FHFA Eliminates 50 Basis Point ‘Adverse Market Refinance Fee’

The Federal Housing Finance Agency announced that Fannie Mae and Freddie Mac will eliminate the 50 basis point “Adverse Market Refinance Fee” for loan deliveries effective August 1.

MBA President and CEO Robert Broeksmit, CMB

Last year FHFA authorized Fannie Mae and Freddie Mac to impose a new half percentage point fee on most refinance mortgages above $125,000. Fannie Mae referred to the fee as a “Loan-Level Price Adjustment.” Freddie Mac called it a “Market Condition Credit Fee in Price.”

The Mortgage Bankers Association and other organizations strongly objected to the fee as soon as soon as it was proposed last August. MBA President and CEO Robert Broeksmit, CMB, said at the time that the directive would undermine Federal Reserve policy to keep interest rates low and urged FHFA to withdraw the “ill-timed, misguided directive.”

On Friday, Broeksmit applauded FHFA Acting Director Sandra L. Thompson’s decision to eliminate the Adverse Market Refinance Fee. “We have called on FHFA to rescind this policy and appreciate that they have reviewed the data and been responsive to our request,” he said. “With less than 2 percent of GSE loans in forbearance and continued home price appreciation resulting in significant borrower equity, there is no need for the fee.”

FHFA Acting Director Sandra L. Thompson

“The COVID-19 pandemic financially exacerbated America’s affordable housing crisis,” FHFA Acting Director Thompson said upon announcing the fee cancellation. She said eliminating the fee will allow families to save money.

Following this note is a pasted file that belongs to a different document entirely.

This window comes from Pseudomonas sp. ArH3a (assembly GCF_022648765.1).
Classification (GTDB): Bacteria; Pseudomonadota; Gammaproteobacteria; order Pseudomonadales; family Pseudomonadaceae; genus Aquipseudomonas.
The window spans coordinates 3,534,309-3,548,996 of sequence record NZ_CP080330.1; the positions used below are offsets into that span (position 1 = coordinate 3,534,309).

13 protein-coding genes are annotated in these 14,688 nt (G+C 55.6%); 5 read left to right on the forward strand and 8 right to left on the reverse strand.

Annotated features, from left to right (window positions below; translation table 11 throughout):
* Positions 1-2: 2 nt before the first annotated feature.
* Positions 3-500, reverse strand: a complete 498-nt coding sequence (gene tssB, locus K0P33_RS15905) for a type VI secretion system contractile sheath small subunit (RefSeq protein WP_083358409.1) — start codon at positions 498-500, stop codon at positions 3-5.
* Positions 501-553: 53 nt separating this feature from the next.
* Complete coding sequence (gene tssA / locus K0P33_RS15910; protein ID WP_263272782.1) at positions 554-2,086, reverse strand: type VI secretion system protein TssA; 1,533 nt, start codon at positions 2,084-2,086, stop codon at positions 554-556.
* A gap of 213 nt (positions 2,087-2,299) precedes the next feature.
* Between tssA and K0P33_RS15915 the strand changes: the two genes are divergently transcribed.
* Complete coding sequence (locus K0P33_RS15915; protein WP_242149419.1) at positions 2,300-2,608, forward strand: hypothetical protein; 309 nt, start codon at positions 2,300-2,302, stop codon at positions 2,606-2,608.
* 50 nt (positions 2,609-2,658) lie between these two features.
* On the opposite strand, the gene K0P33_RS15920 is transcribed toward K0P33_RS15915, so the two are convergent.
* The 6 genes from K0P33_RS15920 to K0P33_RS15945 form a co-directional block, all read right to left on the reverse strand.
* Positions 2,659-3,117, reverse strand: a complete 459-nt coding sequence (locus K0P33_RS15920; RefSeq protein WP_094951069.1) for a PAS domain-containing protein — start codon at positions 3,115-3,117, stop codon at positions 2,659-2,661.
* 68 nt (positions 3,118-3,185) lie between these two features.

“Lenders will no longer be required to pay the Enterprises a 50 basis point fee when they deliver refinanced mortgages,” the agency said in a statement. “The fee was designed to cover losses projected as a result of the COVID-19 pandemic. The success of FHFA and the Enterprises’ COVID-19 policies reduced the impact of the pandemic and were effective enough to warrant an early conclusion of the Adverse Market Refinance Fee.”

FHFA noted it expects that lenders that were charging borrowers the fee will pass cost savings back to borrowers.

“Santa Claus has come early for homeowners looking to refinance their mortgages,” said Greg McBride, Chief Financial Analyst with Bankrate, North Palm Beach, Fla. he said the fee had often resulted in an increase of one-eighth percentage point in rate, “which was enough to siphon $20 per month in potential savings out of the pockets of borrowers with a $300,000 loan.”

Broeksmit said MBA will continue to work with FHFA and other stakeholders, including Congress, on ways to continue to protect homeowners and taxpayers while ensuring a liquid, well-regulated mortgage market.